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Beginner Tip Series: Remapping Keyboard Shortcuts

PhotoJoseph's picture
October 2, 2013 - 7:00pm

This is a series of new-to-Aperture observations and tips conceived by Stephen Guy, the new assistant here at ApertureExpert and PhotoJoseph’s studio. These are things that as a Lightroom user, Stephen found particularly interesting, compelling, or otherwise noteworthy. These aren’t necessarily in-depth tips, however they are designed to highlight interesting features, and encourage you to explore and learn more about them.

There are some keyboard shortcuts in Aperture that require three or more finger presses each, which can become a real inconvenience if you use the tool often. Fortunately, Aperture lets you change the shortcut to pretty much anything you like. From the menu bar, select Aperture > Commands > Customize… to open the Command Editor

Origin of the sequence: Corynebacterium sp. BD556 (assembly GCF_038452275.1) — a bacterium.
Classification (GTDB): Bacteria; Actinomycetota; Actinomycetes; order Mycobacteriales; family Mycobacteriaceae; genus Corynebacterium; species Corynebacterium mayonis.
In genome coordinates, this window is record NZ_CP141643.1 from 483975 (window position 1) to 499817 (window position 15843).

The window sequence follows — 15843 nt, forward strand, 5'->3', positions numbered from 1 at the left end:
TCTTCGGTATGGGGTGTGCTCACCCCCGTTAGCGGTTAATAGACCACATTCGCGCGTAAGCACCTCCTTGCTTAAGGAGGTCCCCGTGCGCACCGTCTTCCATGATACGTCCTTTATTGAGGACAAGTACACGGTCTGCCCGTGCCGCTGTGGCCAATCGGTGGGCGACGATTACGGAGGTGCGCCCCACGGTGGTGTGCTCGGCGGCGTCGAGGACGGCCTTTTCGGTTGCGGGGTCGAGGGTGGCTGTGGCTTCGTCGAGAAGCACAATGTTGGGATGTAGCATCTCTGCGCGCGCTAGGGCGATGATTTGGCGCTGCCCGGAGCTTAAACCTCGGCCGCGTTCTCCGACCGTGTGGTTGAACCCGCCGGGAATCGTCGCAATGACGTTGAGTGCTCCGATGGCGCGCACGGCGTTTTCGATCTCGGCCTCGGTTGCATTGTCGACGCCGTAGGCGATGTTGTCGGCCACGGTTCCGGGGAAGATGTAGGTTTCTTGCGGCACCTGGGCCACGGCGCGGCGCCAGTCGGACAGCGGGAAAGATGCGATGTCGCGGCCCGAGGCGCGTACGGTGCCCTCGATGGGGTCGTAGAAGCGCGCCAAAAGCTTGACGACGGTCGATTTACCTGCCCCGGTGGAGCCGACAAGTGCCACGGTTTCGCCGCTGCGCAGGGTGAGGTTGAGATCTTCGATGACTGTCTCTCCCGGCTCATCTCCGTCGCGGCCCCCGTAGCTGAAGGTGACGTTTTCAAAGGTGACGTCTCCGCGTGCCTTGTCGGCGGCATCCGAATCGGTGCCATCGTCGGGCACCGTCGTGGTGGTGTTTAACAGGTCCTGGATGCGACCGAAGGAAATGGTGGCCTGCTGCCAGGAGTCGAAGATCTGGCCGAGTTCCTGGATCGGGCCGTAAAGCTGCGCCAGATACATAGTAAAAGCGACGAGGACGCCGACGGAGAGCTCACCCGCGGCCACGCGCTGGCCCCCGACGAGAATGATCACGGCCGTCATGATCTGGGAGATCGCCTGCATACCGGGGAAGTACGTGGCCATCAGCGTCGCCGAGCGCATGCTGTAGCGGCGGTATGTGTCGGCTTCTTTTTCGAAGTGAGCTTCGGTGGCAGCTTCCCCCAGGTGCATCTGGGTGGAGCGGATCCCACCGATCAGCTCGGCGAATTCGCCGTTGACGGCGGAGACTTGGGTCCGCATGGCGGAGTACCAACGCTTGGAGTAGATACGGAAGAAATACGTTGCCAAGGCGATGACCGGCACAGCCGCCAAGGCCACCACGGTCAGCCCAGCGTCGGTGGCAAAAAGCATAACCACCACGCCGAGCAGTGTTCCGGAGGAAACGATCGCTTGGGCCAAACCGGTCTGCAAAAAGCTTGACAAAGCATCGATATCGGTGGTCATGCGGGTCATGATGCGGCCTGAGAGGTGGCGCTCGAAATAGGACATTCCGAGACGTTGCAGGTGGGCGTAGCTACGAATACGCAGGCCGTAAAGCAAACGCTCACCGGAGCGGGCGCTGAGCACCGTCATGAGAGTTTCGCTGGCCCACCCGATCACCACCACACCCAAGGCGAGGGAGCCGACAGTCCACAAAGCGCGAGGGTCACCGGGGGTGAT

Customizing commands is one of the great conveniences of Aperture

This is a big interface with lots of options, but basically you have the power to change nearly any command in Aperture to be whatever you like. The frist time you try to change one, you’ll be prompted to create a new “Command set”, which means you can go back to the defaults at any time (or even create multiple sets for multiple users). 

The Command Editor allows you full control over what your keystrokes do in Aperture

You can search for commands by name, or click on any keyboard button to see all shortcuts utilizing that key. Clicking on each command in the center column will also give you a description of that command on the right. If you find a feature you use often that has a long series of key strokes, simply click on it and type the shortcut you would like to use. If it is already in use by another command, you will be prompted with the option to replace it or not.

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